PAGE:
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Improve Content Authoring with Kentico Xperience’s Robust API


At BlueModus, we use a code generator to create lightweight DTO classes for Kentico Xperience page types. These lightweight classes improve caching, support JSON serialization, and allow modeling page type inheritance.  Mirroring page type inheritance in the object model enables rendering many types of content with one MVC partial view. For example, a partial view created to render a card can render a product, promotion, or article teaser without knowing the difference as long as they share inherited fields. We create a base type called ListableBase that provides common fields like title, summary, thumbnail, and URL. Using this base type, a website can render lists of content, from simple links to rich card layouts, without knowing the specific content types. This cuts down type-specific boilerplate code. Additionally, using inherited types to share common fields improves SQL performance. When querying Xperience for the content of multiple types, most of the fields will align to reduce the effect of union “hell”. SQL union queries become narrower because page types have common field names.  


A user experience challenge arises from using inherited page types because most field properties can only be set in the base page type. For example, if a field’s caption is “title” in the base type, its caption cannot be changed to “product name” in an inherited type. This prevents customizing the following field settings in derived types, settings we use to enhance the author experience:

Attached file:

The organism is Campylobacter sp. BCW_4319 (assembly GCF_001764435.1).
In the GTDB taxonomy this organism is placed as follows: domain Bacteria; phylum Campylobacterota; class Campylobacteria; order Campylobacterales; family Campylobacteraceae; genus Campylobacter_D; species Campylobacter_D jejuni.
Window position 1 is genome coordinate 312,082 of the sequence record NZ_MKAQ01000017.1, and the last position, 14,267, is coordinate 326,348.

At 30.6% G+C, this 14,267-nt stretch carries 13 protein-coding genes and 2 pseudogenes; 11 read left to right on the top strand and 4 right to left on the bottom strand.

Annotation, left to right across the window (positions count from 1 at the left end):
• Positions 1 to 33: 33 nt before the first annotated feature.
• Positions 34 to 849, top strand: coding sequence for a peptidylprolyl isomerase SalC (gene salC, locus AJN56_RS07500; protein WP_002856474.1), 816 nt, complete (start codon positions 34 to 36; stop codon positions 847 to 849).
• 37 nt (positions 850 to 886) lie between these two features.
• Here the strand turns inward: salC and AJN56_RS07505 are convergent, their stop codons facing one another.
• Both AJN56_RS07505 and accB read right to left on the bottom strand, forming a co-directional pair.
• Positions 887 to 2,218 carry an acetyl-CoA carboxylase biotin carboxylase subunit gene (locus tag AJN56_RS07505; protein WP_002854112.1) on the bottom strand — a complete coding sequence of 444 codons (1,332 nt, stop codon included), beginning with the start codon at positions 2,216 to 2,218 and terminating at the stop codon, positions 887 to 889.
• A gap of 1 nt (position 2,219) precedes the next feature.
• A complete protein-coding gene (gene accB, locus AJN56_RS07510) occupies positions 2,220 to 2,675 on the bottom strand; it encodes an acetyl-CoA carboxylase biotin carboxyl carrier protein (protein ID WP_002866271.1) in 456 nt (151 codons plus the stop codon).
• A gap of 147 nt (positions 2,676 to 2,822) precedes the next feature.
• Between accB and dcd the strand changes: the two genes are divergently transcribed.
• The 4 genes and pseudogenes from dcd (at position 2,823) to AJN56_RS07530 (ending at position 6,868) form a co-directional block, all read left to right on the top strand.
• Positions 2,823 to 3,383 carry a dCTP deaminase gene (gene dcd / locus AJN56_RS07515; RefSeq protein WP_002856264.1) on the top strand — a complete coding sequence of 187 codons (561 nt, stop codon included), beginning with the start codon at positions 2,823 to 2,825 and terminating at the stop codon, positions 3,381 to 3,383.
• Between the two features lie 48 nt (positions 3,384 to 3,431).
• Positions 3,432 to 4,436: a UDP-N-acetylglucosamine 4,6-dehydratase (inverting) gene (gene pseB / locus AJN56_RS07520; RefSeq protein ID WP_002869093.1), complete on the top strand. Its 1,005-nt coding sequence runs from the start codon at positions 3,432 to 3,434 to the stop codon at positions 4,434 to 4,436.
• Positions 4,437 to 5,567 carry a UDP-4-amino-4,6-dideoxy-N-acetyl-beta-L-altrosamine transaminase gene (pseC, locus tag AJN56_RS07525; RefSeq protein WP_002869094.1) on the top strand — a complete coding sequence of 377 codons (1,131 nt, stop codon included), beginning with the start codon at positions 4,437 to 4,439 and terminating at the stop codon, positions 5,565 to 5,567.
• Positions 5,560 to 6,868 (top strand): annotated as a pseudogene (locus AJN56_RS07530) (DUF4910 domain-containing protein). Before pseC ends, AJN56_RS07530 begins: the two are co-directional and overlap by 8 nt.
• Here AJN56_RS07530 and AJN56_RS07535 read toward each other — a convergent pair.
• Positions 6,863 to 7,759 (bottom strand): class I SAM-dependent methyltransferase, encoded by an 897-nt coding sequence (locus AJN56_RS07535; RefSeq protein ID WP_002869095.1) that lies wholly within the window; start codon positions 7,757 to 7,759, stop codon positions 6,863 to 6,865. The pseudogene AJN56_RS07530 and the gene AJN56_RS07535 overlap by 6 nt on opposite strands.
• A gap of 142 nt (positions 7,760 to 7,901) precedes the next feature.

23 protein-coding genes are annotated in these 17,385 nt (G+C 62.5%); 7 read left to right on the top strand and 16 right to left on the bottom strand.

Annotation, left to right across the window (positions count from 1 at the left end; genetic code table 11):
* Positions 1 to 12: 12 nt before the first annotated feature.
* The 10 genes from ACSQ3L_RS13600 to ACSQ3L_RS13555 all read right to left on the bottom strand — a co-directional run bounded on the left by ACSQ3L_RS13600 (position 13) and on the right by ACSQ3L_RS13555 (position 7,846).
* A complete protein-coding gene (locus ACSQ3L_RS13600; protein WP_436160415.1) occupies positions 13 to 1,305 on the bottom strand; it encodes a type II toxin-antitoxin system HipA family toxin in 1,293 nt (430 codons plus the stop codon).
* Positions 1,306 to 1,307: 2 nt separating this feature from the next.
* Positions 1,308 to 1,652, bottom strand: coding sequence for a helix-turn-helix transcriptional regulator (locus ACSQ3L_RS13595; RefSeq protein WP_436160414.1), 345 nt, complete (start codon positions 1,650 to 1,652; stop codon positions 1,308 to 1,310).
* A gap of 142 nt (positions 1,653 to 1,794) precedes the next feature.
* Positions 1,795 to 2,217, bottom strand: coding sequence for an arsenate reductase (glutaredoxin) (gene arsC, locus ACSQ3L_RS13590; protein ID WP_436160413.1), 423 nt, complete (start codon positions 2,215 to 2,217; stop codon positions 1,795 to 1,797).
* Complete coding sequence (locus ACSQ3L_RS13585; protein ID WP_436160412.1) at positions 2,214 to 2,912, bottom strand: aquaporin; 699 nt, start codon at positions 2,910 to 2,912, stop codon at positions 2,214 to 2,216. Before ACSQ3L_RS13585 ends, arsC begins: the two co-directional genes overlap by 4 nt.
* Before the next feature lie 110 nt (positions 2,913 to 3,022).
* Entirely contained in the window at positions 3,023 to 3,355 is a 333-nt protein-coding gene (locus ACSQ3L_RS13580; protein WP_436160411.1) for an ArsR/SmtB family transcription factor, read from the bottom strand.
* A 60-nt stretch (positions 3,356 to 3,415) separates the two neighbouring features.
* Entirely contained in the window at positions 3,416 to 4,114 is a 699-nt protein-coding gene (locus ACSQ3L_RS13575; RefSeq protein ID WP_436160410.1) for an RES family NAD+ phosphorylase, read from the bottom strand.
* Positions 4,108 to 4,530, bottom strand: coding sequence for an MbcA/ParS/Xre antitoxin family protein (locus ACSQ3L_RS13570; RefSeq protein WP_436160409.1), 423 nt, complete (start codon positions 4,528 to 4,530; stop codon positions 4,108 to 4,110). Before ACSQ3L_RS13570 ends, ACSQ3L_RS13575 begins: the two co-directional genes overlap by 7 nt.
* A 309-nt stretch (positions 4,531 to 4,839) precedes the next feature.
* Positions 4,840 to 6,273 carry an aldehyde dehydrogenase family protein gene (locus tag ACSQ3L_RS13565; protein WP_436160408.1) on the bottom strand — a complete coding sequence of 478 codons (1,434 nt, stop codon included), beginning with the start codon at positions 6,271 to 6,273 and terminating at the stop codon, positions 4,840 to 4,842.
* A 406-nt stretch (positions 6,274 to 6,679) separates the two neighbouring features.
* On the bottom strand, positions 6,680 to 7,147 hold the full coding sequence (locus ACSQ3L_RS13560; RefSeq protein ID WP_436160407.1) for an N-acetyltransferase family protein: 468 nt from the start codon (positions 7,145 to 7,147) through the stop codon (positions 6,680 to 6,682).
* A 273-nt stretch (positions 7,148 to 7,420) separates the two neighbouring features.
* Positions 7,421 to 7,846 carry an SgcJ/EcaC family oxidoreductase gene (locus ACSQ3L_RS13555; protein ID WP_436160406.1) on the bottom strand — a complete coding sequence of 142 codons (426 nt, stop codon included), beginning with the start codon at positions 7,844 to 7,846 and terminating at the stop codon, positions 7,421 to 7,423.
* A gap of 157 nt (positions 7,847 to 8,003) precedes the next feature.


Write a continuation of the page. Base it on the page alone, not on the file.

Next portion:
• Caption 
  • Description 
  • Explanation 
  • Form control 
  • Drop-down list 

We often need to customize advanced settings in our custom field controls. For example, we also have a custom field control for selecting related content. With this control, authors can compose pages using reusable content components. In the control’s advanced settings, we need to change the allowed child page types, but these settings are also disabled in an inherited type.  


The good news is Xperience allows you to configure most field properties in alternative forms. This allows changing a field’s caption, description, or advanced properties for an inherited type. Therefore, a product, call-to-action, promotion, and article can all inherit the same title field but have unique captions and explanations to improve the author’s user experience.  Alternative forms allow you to control the fit and polish of each page type’s form and provides significant improvement to the author’s experience.  

Unfortunately, when using alternative forms to override the settings of inherited fields, you can't make only one alternative form. You must create an alternative form for each edit mode – that is an alternative form for both “update” and “insert”.  Creating two alternative forms for a page type was a burden, but an author's user experience is one of the most important factors in the success of an Xperience project. This made the extra effort worth it. However, we realized a third alternative form was needed for sites supporting multiple cultures. In that case, we had the overhead of creating three alternative forms for each page type that required you to override the inherited field settings. Suddenly, this great idea became too much overhead. 

Xperience’s best-kept secret